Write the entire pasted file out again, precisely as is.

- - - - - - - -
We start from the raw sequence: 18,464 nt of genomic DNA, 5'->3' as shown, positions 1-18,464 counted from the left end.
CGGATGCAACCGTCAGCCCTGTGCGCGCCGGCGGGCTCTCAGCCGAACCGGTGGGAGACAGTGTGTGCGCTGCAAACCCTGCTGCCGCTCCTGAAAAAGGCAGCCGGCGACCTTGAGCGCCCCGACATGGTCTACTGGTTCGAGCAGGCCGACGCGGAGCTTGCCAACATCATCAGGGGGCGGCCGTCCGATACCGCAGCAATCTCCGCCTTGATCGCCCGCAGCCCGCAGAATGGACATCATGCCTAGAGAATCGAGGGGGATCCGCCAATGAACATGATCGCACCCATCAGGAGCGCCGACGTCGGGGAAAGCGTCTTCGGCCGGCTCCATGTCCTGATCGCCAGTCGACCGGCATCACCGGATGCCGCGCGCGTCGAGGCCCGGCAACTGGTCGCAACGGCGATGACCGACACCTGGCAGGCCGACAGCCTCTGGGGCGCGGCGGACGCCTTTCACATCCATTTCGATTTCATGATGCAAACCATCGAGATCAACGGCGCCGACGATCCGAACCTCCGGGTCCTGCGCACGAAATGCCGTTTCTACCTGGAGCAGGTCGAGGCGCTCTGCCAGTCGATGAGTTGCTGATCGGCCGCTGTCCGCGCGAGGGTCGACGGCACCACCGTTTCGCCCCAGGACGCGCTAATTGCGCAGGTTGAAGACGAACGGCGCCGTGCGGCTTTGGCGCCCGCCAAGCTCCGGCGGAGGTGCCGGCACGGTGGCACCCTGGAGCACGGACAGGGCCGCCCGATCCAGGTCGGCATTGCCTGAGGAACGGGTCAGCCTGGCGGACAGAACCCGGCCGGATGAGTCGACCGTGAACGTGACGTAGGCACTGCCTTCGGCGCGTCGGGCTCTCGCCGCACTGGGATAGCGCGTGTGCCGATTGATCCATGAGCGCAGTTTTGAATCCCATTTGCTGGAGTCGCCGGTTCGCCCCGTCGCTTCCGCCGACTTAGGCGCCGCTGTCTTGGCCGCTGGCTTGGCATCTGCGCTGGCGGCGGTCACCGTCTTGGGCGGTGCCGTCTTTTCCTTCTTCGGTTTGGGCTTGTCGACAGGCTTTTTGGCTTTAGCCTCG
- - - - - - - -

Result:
We start from the raw sequence: 18,464 nt of genomic DNA, 5'->3' as shown, positions 1-18,464 counted from the left end.
CGGATGCAACCGTCAGCCCTGTGCGCGCCGGCGGGCTCTCAGCCGAACCGGTGGGAGACAGTGTGTGCGCTGCAAACCCTGCTGCCGCTCCTGAAAAAGGCAGCCGGCGACCTTGAGCGCCCCGACATGGTCTACTGGTTCGAGCAGGCCGACGCGGAGCTTGCCAACATCATCAGGGGGCGGCCGTCCGATACCGCAGCAATCTCCGCCTTGATCGCCCGCAGCCCGCAGAATGGACATCATGCCTAGAGAATCGAGGGGGATCCGCCAATGAACATGATCGCACCCATCAGGAGCGCCGACGTCGGGGAAAGCGTCTTCGGCCGGCTCCATGTCCTGATCGCCAGTCGACCGGCATCACCGGATGCCGCGCGCGTCGAGGCCCGGCAACTGGTCGCAACGGCGATGACCGACACCTGGCAGGCCGACAGCCTCTGGGGCGCGGCGGACGCCTTTCACATCCATTTCGATTTCATGATGCAAACCATCGAGATCAACGGCGCCGACGATCCGAACCTCCGGGTCCTGCGCACGAAATGCCGTTTCTACCTGGAGCAGGTCGAGGCGCTCTGCCAGTCGATGAGTTGCTGATCGGCCGCTGTCCGCGCGAGGGTCGACGGCACCACCGTTTCGCCCCAGGACGCGCTAATTGCGCAGGTTGAAGACGAACGGCGCCGTGCGGCTTTGGCGCCCGCCAAGCTCCGGCGGAGGTGCCGGCACGGTGGCACCCTGGAGCACGGACAGGGCCGCCCGATCCAGGTCGGCATTGCCTGAGGAACGGGTCAGCCTGGCGGACAGAACCCGGCCGGATGAGTCGACCGTGAACGTGACGTAGGCACTGCCTTCGGCGCGTCGGGCTCTCGCCGCACTGGGATAGCGCGTGTGCCGATTGATCCATGAGCGCAGTTTTGAATCCCATTTGCTGGAGTCGCCGGTTCGCCCCGTCGCTTCCGCCGACTTAGGCGCCGCTGTCTTGGCCGCTGGCTTGGCATCTGCGCTGGCGGCGGTCACCGTCTTGGGCGGTGCCGTCTTTTCCTTCTTCGGTTTGGGCTTGTCGACAGGCTTTTTGGCTTTAGCCTCG